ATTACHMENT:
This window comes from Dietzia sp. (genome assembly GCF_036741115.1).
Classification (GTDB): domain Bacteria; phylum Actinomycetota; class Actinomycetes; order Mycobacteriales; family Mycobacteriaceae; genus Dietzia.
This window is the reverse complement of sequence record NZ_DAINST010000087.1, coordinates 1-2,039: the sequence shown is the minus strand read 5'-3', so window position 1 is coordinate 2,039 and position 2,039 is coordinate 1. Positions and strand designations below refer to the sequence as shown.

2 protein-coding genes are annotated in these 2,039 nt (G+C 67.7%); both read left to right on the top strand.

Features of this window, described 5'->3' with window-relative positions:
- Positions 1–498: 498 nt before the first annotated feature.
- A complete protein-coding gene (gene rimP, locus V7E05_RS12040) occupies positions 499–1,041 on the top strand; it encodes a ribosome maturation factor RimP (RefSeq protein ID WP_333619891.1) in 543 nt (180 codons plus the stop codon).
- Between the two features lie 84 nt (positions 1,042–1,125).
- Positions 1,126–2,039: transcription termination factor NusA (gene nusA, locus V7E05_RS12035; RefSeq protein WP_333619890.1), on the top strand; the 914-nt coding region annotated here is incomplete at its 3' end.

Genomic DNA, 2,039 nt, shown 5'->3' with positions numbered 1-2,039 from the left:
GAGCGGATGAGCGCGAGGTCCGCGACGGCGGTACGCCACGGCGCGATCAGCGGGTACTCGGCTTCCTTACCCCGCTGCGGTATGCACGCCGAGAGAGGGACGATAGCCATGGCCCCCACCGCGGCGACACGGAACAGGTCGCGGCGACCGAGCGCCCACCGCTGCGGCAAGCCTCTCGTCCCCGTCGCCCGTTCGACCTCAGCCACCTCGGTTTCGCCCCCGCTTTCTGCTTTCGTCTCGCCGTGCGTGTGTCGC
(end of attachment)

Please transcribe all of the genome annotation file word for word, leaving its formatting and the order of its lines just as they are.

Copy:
This window comes from Dietzia sp. (genome assembly GCF_036741115.1).
Classification (GTDB): domain Bacteria; phylum Actinomycetota; class Actinomycetes; order Mycobacteriales; family Mycobacteriaceae; genus Dietzia.
This window is the reverse complement of sequence record NZ_DAINST010000087.1, coordinates 1-2,039: the sequence shown is the minus strand read 5'-3', so window position 1 is coordinate 2,039 and position 2,039 is coordinate 1. Positions and strand designations below refer to the sequence as shown.

2 protein-coding genes are annotated in these 2,039 nt (G+C 67.7%); both read left to right on the top strand.

Features of this window, described 5'->3' with window-relative positions:
- Positions 1–498: 498 nt before the first annotated feature.
- A complete protein-coding gene (gene rimP, locus V7E05_RS12040) occupies positions 499–1,041 on the top strand; it encodes a ribosome maturation factor RimP (RefSeq protein ID WP_333619891.1) in 543 nt (180 codons plus the stop codon).
- Between the two features lie 84 nt (positions 1,042–1,125).
- Positions 1,126–2,039: transcription termination factor NusA (gene nusA, locus V7E05_RS12035; RefSeq protein WP_333619890.1), on the top strand; the 914-nt coding region annotated here is incomplete at its 3' end.

Genomic DNA, 2,039 nt, shown 5'->3' with positions numbered 1-2,039 from the left:
GAGCGGATGAGCGCGAGGTCCGCGACGGCGGTACGCCACGGCGCGATCAGCGGGTACTCGGCTTCCTTACCCCGCTGCGGTATGCACGCCGAGAGAGGGACGATAGCCATGGCCCCCACCGCGGCGACACGGAACAGGTCGCGGCGACCGAGCGCCCACCGCTGCGGCAAGCCTCTCGTCCCCGTCGCCCGTTCGACCTCAGCCACCTCGGTTTCGCCCCCGCTTTCTGCTTTCGTCTCGCCGTGCGTGTGTCGC